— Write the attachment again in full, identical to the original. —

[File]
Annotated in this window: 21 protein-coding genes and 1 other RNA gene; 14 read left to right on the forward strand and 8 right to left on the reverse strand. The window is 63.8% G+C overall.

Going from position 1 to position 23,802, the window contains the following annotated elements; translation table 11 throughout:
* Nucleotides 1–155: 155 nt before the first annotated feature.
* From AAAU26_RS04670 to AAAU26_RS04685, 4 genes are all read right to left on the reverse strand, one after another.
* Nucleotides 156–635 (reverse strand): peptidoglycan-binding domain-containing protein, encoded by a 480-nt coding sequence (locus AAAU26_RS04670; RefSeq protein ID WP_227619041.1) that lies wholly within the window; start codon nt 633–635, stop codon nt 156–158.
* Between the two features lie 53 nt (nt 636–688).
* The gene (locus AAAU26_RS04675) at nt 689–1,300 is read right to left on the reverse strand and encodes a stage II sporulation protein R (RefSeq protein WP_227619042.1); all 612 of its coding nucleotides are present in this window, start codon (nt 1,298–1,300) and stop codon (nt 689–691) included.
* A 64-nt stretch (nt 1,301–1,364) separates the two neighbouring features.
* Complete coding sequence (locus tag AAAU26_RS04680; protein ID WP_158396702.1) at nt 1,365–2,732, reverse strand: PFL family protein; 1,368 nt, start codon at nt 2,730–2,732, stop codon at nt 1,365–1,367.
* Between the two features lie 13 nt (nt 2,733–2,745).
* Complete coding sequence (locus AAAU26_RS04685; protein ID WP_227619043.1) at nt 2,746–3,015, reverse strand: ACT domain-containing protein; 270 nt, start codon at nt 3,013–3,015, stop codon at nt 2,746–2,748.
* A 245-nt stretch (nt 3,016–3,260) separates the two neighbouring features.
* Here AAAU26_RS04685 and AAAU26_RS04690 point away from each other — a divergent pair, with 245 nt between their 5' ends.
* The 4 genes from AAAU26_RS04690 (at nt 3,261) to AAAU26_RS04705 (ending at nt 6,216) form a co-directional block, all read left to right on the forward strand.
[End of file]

Annotated in this window: 21 protein-coding genes and 1 other RNA gene; 14 read left to right on the forward strand and 8 right to left on the reverse strand. The window is 63.8% G+C overall.

Going from position 1 to position 23,802, the window contains the following annotated elements; translation table 11 throughout:
* Nucleotides 1–155: 155 nt before the first annotated feature.
* From AAAU26_RS04670 to AAAU26_RS04685, 4 genes are all read right to left on the reverse strand, one after another.
* Nucleotides 156–635 (reverse strand): peptidoglycan-binding domain-containing protein, encoded by a 480-nt coding sequence (locus AAAU26_RS04670; RefSeq protein ID WP_227619041.1) that lies wholly within the window; start codon nt 633–635, stop codon nt 156–158.
* Between the two features lie 53 nt (nt 636–688).
* The gene (locus AAAU26_RS04675) at nt 689–1,300 is read right to left on the reverse strand and encodes a stage II sporulation protein R (RefSeq protein WP_227619042.1); all 612 of its coding nucleotides are present in this window, start codon (nt 1,298–1,300) and stop codon (nt 689–691) included.
* A 64-nt stretch (nt 1,301–1,364) separates the two neighbouring features.
* Complete coding sequence (locus tag AAAU26_RS04680; protein ID WP_158396702.1) at nt 1,365–2,732, reverse strand: PFL family protein; 1,368 nt, start codon at nt 2,730–2,732, stop codon at nt 1,365–1,367.
* Between the two features lie 13 nt (nt 2,733–2,745).
* Complete coding sequence (locus AAAU26_RS04685; protein ID WP_227619043.1) at nt 2,746–3,015, reverse strand: ACT domain-containing protein; 270 nt, start codon at nt 3,013–3,015, stop codon at nt 2,746–2,748.
* A 245-nt stretch (nt 3,016–3,260) separates the two neighbouring features.
* Here AAAU26_RS04685 and AAAU26_RS04690 point away from each other — a divergent pair, with 245 nt between their 5' ends.
* The 4 genes from AAAU26_RS04690 (at nt 3,261) to AAAU26_RS04705 (ending at nt 6,216) form a co-directional block, all read left to right on the forward strand.